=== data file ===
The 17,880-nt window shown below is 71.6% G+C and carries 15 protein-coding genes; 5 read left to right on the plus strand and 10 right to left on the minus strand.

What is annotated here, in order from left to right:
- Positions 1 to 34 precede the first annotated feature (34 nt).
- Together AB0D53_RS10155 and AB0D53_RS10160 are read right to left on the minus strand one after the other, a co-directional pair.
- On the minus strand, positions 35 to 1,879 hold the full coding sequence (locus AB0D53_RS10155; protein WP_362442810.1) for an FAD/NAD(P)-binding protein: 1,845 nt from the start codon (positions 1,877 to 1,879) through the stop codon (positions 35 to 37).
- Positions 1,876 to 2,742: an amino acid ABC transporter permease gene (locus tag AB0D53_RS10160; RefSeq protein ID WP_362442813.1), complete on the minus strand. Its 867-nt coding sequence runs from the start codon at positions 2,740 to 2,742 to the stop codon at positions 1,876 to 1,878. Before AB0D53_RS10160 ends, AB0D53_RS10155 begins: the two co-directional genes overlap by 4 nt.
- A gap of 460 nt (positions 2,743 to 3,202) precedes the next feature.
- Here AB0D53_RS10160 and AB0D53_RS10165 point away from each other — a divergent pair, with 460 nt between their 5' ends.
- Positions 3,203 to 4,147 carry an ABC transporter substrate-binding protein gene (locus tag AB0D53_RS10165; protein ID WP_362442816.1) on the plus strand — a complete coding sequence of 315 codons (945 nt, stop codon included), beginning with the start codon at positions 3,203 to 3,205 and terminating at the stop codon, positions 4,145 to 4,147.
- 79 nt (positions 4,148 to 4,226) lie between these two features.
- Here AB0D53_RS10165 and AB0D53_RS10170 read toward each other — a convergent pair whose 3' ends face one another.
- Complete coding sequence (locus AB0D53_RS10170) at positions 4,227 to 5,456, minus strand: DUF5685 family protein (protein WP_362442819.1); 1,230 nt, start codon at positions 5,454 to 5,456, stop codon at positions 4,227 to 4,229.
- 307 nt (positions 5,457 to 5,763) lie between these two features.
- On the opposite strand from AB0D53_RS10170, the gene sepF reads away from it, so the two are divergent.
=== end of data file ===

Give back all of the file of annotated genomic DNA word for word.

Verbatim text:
The 17,880-nt window shown below is 71.6% G+C and carries 15 protein-coding genes; 5 read left to right on the plus strand and 10 right to left on the minus strand.

What is annotated here, in order from left to right:
- Positions 1 to 34 precede the first annotated feature (34 nt).
- Together AB0D53_RS10155 and AB0D53_RS10160 are read right to left on the minus strand one after the other, a co-directional pair.
- On the minus strand, positions 35 to 1,879 hold the full coding sequence (locus AB0D53_RS10155; protein WP_362442810.1) for an FAD/NAD(P)-binding protein: 1,845 nt from the start codon (positions 1,877 to 1,879) through the stop codon (positions 35 to 37).
- Positions 1,876 to 2,742: an amino acid ABC transporter permease gene (locus tag AB0D53_RS10160; RefSeq protein ID WP_362442813.1), complete on the minus strand. Its 867-nt coding sequence runs from the start codon at positions 2,740 to 2,742 to the stop codon at positions 1,876 to 1,878. Before AB0D53_RS10160 ends, AB0D53_RS10155 begins: the two co-directional genes overlap by 4 nt.
- A gap of 460 nt (positions 2,743 to 3,202) precedes the next feature.
- Here AB0D53_RS10160 and AB0D53_RS10165 point away from each other — a divergent pair, with 460 nt between their 5' ends.
- Positions 3,203 to 4,147 carry an ABC transporter substrate-binding protein gene (locus tag AB0D53_RS10165; protein ID WP_362442816.1) on the plus strand — a complete coding sequence of 315 codons (945 nt, stop codon included), beginning with the start codon at positions 3,203 to 3,205 and terminating at the stop codon, positions 4,145 to 4,147.
- 79 nt (positions 4,148 to 4,226) lie between these two features.
- Here AB0D53_RS10165 and AB0D53_RS10170 read toward each other — a convergent pair whose 3' ends face one another.
- Complete coding sequence (locus AB0D53_RS10170) at positions 4,227 to 5,456, minus strand: DUF5685 family protein (protein WP_362442819.1); 1,230 nt, start codon at positions 5,454 to 5,456, stop codon at positions 4,227 to 4,229.
- 307 nt (positions 5,457 to 5,763) lie between these two features.
- On the opposite strand from AB0D53_RS10170, the gene sepF reads away from it, so the two are divergent.